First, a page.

On the way, our guide filled us in with tidbits about the delta, it's history and it's place in the economy of modern Vietnam. All very tourguide-like but I don't think it really enhanced the journey. You could've enjoyed it just as well without any info.

Children loved to greet the boats of tourists. We guess these two were twins.

Once onto the boat, things got much more interesting. We were taken to see a floating market, shown how they tie items they have for sail on long poles above the boat (hanging poles of veg!) and got a glimpse of how they trade boat to boat and live on them. But the market was pretty dead actually and we were promised more the next day. For those who had only the one day, they must have got very different impression of what it was all about.

Sheena enjoys some coconut juice on the Mekong

The scenery was nice. The river was a dark murky green with lots of water hyacinth in places. Sometimes, we were in waterways metres wide, other times miles wide. Shipping varied from little skiffs being rode by old ladies to full blown ships with loads of gravel and sand. It was heaving with activity and life everywhere we went. The riverbanks were lined continuously with palms and houses among them. People waved and kids went wild shouting hello and waving like crazy. We waved and shouted hello back - for the uninitiated, this is how you know backpackers are having a good time.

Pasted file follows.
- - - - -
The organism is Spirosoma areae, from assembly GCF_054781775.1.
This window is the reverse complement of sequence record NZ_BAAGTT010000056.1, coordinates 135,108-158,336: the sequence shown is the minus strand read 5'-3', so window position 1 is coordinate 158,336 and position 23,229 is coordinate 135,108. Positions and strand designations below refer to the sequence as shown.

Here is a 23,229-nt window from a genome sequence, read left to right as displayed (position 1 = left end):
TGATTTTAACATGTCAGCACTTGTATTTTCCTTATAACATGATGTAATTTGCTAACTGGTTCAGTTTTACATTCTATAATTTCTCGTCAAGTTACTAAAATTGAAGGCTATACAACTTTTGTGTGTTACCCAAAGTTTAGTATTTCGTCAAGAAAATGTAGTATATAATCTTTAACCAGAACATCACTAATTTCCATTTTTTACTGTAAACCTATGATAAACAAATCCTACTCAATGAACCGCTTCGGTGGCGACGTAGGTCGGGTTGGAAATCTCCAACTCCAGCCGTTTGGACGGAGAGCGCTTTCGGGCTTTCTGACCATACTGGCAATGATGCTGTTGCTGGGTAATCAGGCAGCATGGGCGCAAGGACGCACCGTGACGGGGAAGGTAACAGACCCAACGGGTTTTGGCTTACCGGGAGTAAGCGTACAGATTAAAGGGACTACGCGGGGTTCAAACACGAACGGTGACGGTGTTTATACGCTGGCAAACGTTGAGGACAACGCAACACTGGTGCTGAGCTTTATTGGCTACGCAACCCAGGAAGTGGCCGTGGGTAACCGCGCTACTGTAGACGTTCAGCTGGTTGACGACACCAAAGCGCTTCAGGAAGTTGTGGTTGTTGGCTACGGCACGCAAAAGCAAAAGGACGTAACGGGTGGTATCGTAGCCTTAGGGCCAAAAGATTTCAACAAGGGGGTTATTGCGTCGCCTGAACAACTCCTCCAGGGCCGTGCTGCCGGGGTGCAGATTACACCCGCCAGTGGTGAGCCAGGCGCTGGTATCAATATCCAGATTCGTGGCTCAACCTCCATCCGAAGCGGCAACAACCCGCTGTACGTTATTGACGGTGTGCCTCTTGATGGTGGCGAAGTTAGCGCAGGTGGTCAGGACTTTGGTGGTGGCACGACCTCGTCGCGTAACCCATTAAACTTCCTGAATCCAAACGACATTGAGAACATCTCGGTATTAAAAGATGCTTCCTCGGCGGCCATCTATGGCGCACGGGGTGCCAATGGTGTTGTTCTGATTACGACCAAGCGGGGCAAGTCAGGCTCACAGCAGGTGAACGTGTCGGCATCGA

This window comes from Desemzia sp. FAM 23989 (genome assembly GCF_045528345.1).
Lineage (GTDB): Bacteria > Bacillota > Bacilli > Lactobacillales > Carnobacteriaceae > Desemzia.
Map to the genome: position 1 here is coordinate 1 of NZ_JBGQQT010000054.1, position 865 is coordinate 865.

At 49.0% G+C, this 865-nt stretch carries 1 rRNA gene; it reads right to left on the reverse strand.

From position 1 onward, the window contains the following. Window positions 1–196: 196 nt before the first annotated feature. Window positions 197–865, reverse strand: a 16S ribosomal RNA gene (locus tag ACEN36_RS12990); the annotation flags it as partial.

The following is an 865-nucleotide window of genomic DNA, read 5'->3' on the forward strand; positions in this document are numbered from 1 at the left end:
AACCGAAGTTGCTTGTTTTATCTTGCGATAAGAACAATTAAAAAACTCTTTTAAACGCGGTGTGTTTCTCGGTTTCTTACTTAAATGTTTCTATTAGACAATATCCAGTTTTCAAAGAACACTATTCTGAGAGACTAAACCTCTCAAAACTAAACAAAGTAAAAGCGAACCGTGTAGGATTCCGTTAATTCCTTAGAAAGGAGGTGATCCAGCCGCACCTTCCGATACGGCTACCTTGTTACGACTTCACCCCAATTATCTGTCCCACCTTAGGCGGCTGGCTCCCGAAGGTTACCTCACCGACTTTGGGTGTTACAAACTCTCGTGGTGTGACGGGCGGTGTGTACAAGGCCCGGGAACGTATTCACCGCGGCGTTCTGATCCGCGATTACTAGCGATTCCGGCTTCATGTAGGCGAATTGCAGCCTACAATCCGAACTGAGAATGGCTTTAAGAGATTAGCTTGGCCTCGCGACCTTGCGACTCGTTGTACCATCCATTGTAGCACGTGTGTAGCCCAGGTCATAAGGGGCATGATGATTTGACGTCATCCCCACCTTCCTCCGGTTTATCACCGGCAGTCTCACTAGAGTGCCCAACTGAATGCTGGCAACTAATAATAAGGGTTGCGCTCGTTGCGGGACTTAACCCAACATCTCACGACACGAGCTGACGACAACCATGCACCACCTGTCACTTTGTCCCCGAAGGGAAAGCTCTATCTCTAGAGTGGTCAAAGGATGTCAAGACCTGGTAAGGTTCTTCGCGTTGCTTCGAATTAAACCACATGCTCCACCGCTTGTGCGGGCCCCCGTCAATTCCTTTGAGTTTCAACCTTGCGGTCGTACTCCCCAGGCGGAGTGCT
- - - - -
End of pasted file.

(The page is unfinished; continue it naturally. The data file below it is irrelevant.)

Boats are rowed standing up in many cases and facing forward. Very different from back home.

Suddenly the boat stopped. We were told we were going to a local house for lunch. Sounded good to our naive little ears. They gave us mountain bikes and we had a fun ride 20 mins through the undergrowth until we stopped not at a house but at a restaurant obviously set up to cater for the likes of us. After a nice lunch Sheena and I decided to ride off and explore on our own. Everywhere people were welcoming and friendly, obviously curious about us, the children especially so. There were so many different kinds of fruit trees everywhere too.


The afternoon carried on back on the boat and we eventually arrived late afternoon at the town of Can Tho where we were to spend the night. As we followed the guide through the town, we kept seeing hotels and hoping they were ours. They weren't. Down a dark dingy alley, next to a building site where they were noisily digging foundations, we were taken into our place: functional, basic and obviously where all the boat trips take their sheep to fleece them. "$5 if you want airconditioning." Those who didn't cough up heard their AC go off shortly after they arrived in their room. We paid but it was a ridiculous amount of money for a country where you can eat dinner locally for less than $1. Still, in retrospect, it may actually have been worth it as the hotel promised "Warm Service - Elegant in performance" on its advertising. Hmmmm...


Nokia cornering an emerging market

The guide took us to a restaurant which was, again, obviously one set up for the purpose. We didn't care. We'd got to know some of the other couples on the tour and were happy to sit on a balcony overlooking the river and talk the night away. We didn't need the help of the snake alcohol they offered us though...


Ho Chi Minh himself stands sentinel in central Can Tho.
That has to be the coolest communist fencing we've ever seen.